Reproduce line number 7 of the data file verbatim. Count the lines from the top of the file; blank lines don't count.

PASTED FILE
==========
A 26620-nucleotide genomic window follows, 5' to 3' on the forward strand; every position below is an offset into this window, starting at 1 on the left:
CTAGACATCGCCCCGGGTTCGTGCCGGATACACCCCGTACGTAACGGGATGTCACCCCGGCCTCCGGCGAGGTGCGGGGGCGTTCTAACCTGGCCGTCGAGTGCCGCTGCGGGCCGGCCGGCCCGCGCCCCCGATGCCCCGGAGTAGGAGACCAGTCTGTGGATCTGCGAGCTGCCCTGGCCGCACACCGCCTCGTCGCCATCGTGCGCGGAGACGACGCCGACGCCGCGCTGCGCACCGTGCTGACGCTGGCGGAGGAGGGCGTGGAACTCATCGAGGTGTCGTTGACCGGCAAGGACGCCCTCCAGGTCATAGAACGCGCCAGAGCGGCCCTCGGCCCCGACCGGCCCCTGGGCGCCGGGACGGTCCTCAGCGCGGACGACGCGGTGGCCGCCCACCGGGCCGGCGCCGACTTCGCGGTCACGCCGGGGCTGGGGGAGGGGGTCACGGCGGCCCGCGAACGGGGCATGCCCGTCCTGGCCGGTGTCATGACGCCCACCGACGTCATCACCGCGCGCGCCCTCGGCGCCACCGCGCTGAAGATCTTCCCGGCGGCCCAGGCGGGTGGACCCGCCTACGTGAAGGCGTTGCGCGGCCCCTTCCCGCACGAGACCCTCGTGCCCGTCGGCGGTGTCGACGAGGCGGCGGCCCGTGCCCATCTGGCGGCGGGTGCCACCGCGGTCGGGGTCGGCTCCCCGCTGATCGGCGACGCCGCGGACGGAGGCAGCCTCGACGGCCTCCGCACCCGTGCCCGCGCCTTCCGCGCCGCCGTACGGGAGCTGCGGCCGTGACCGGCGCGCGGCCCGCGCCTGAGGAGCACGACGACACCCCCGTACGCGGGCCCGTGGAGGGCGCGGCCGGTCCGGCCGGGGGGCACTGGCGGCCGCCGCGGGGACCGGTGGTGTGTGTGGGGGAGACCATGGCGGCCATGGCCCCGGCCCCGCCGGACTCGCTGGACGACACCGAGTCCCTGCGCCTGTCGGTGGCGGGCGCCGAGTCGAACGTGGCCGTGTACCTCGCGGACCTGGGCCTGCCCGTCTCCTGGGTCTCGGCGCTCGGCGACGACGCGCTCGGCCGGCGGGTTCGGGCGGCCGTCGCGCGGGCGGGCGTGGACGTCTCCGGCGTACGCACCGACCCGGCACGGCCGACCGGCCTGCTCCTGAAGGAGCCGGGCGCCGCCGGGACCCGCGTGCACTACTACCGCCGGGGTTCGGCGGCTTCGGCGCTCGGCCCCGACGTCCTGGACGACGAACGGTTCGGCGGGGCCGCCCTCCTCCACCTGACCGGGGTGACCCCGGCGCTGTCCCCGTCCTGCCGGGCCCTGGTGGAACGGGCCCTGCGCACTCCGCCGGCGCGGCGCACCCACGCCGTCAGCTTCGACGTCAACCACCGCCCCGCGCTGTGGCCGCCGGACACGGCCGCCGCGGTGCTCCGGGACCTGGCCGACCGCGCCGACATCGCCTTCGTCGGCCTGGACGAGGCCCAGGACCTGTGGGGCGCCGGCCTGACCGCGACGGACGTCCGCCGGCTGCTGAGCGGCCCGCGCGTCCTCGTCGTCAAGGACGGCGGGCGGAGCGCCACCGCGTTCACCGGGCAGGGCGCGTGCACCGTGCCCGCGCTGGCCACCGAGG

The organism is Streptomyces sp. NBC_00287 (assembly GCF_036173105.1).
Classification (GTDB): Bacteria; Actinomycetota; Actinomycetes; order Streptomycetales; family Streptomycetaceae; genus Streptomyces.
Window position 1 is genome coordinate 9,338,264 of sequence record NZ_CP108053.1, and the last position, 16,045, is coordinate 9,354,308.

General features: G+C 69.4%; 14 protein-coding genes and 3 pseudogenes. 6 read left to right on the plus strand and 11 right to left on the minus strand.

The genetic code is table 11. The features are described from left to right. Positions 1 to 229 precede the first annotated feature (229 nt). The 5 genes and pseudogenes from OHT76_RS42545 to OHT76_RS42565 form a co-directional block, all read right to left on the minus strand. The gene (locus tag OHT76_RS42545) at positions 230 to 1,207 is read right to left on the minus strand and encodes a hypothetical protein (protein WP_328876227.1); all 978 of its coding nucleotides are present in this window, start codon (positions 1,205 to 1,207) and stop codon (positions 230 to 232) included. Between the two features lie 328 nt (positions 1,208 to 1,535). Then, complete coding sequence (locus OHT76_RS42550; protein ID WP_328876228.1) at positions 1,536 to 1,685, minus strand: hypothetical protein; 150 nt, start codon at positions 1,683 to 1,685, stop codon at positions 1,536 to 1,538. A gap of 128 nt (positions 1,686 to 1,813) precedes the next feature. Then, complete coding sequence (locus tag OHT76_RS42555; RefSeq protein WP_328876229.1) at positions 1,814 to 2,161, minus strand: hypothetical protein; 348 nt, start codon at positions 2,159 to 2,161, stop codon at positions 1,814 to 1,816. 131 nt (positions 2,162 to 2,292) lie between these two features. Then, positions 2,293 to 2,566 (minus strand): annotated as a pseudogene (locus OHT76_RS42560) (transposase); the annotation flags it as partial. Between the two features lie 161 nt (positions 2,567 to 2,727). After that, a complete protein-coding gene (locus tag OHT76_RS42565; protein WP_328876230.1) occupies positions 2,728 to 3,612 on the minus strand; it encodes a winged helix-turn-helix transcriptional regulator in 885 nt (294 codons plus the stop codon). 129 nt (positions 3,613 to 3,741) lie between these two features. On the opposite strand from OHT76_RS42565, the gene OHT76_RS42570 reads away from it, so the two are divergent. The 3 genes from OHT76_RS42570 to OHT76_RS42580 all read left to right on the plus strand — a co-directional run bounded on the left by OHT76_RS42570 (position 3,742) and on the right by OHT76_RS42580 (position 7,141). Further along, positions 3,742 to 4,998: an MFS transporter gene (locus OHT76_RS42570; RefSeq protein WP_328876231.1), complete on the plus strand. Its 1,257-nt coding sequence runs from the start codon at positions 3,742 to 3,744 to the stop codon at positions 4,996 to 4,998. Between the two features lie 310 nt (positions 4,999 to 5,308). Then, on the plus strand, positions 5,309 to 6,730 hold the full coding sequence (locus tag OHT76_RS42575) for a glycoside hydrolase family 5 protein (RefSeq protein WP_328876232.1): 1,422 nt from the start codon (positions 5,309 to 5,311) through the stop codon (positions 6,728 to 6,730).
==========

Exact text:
The genetic code is table 11. The features are described from left to right. Positions 1 to 229 precede the first annotated feature (229 nt). The 5 genes and pseudogenes from OHT76_RS42545 to OHT76_RS42565 form a co-directional block, all read right to left on the minus strand. The gene (locus tag OHT76_RS42545) at positions 230 to 1,207 is read right to left on the minus strand and encodes a hypothetical protein (protein WP_328876227.1); all 978 of its coding nucleotides are present in this window, start codon (positions 1,205 to 1,207) and stop codon (positions 230 to 232) included. Between the two features lie 328 nt (positions 1,208 to 1,535). Then, complete coding sequence (locus OHT76_RS42550; protein ID WP_328876228.1) at positions 1,536 to 1,685, minus strand: hypothetical protein; 150 nt, start codon at positions 1,683 to 1,685, stop codon at positions 1,536 to 1,538. A gap of 128 nt (positions 1,686 to 1,813) precedes the next feature. Then, complete coding sequence (locus tag OHT76_RS42555; RefSeq protein WP_328876229.1) at positions 1,814 to 2,161, minus strand: hypothetical protein; 348 nt, start codon at positions 2,159 to 2,161, stop codon at positions 1,814 to 1,816. 131 nt (positions 2,162 to 2,292) lie between these two features. Then, positions 2,293 to 2,566 (minus strand): annotated as a pseudogene (locus OHT76_RS42560) (transposase); the annotation flags it as partial. Between the two features lie 161 nt (positions 2,567 to 2,727). After that, a complete protein-coding gene (locus tag OHT76_RS42565; protein WP_328876230.1) occupies positions 2,728 to 3,612 on the minus strand; it encodes a winged helix-turn-helix transcriptional regulator in 885 nt (294 codons plus the stop codon). 129 nt (positions 3,613 to 3,741) lie between these two features. On the opposite strand from OHT76_RS42565, the gene OHT76_RS42570 reads away from it, so the two are divergent. The 3 genes from OHT76_RS42570 to OHT76_RS42580 all read left to right on the plus strand — a co-directional run bounded on the left by OHT76_RS42570 (position 3,742) and on the right by OHT76_RS42580 (position 7,141). Further along, positions 3,742 to 4,998: an MFS transporter gene (locus OHT76_RS42570; RefSeq protein WP_328876231.1), complete on the plus strand. Its 1,257-nt coding sequence runs from the start codon at positions 3,742 to 3,744 to the stop codon at positions 4,996 to 4,998. Between the two features lie 310 nt (positions 4,999 to 5,308). Then, on the plus strand, positions 5,309 to 6,730 hold the full coding sequence (locus tag OHT76_RS42575) for a glycoside hydrolase family 5 protein (RefSeq protein WP_328876232.1): 1,422 nt from the start codon (positions 5,309 to 5,311) through the stop codon (positions 6,728 to 6,730).